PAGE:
nanoString technology

NanoString technology provides a faster and more accurate pathway to tumour diagnosis.

Every year in Australia, around 700 children are diagnosed with cancer. The time and accuracy of this diagnosis is crucial to their ongoing care. Thanks to support from the Good Friday Appeal, The Royal Children’s Hospital (RCH) now has access to nanoString technology to support the rapid identification and diagnosis of these cancers.

While there are nine common types of paediatric cancer, the individual tumour variants for paediatric brain and solid tumours can vary dramatically by their unique genetic alterations and treatment.

Charlotte, 4, had a large tumor removed

Luckily for patients at the RCH, the hospital is home to an expert team of pathologists who are able to utilise cutting edge technology to molecularly confirm the diagnosis.

“Kids get a very specific group of tumours that you don’t see in adults. While we can begin to narrow down the tumour type via a microscope, we need to complete testing at a molecular level to provide an integrated diagnosis,” said Colleen D’Arcy, Paediatric Pathologist at the RCH.

“The new nanoString technology allows us to test for up to 100 different genetic alterations within a tumour in one assay, which means we can get a diagnosis faster, with minimal amounts of tissue and provide molecular information to guide therapy,” said Dr D’Arcy.

The new nanoString technology works by taking a tissue sample from the patient’s tumour and comparing it against a panel of tumour-specific RNA sequences labelled with coloured ‘barcodes’, in the hopes of finding a diagnostic match.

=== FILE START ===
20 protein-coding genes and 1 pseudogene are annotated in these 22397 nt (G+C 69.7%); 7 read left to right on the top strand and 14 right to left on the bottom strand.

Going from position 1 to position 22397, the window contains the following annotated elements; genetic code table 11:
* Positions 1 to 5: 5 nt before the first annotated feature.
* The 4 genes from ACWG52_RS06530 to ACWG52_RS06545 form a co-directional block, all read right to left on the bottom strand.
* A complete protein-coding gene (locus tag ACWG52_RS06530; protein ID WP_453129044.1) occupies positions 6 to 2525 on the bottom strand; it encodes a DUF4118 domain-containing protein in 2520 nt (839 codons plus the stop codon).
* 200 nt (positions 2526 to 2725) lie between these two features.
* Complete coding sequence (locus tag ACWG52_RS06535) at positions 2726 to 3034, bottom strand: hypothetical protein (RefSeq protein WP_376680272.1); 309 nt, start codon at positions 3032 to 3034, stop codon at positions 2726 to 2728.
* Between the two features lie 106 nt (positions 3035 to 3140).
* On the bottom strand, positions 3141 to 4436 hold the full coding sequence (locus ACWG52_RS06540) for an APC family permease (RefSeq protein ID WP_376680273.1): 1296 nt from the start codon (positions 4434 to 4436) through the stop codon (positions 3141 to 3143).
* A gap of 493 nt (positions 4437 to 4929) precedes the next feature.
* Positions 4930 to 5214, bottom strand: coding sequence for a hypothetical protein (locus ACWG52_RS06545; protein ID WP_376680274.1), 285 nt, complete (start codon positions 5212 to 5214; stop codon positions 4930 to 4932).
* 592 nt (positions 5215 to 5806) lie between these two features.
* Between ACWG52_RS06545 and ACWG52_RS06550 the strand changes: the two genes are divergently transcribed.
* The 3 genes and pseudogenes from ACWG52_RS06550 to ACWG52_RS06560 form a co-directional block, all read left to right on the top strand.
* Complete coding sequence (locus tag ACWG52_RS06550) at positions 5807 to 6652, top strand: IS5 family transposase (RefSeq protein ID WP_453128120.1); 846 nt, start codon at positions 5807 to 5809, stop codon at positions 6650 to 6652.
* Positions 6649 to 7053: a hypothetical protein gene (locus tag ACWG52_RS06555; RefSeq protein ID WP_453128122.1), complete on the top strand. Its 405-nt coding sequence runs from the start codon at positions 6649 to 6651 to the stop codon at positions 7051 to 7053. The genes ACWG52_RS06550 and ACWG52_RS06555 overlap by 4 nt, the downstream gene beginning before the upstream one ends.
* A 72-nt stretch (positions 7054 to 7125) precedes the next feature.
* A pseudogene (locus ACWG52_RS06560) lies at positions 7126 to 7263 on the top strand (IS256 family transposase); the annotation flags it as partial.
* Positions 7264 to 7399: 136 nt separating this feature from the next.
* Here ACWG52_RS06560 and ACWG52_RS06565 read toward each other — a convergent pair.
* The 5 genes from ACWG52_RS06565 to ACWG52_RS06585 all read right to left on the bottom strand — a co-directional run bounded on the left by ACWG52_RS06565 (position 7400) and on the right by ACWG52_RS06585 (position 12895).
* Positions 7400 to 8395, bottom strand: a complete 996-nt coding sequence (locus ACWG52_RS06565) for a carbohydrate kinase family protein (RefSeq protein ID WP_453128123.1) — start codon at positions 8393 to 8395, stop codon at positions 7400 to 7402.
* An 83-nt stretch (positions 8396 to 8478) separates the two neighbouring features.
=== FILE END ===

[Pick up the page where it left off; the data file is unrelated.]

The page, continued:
The ability to screen for multiple tumour-specific RNA sequences at once as part of a panel is a major advancement from the previous process which required pathologists to test for only one genetic alteration at a time.

The new nanoString technology is also much faster than those previously used, cutting down the diagnosis time from weeks to just three days.

The best part is, it’s not just helping patients at the RCH, but also those from across Australia and New Zealand. 

“This is a really exciting advancement for not only the RCH, but for children in the Asia Pacific Region. Through the support of Good Friday Appeal funding, the nanoString technology will enable our team of pathologists to test up to 24 tumour samples from other paediatric hospitals in the region every week,” said Bronwyn Christiansen, Principal Scientist, Anatomical Pathology, Laboratory Services.

Thanks to support from the Good Friday Appeal, nanoString technology is providing faster pathways to diagnosis, which means patients can receive the best care possible, and enrol in dedicated clinical trials, giving them the greatest chance of successfully fighting their cancer.  

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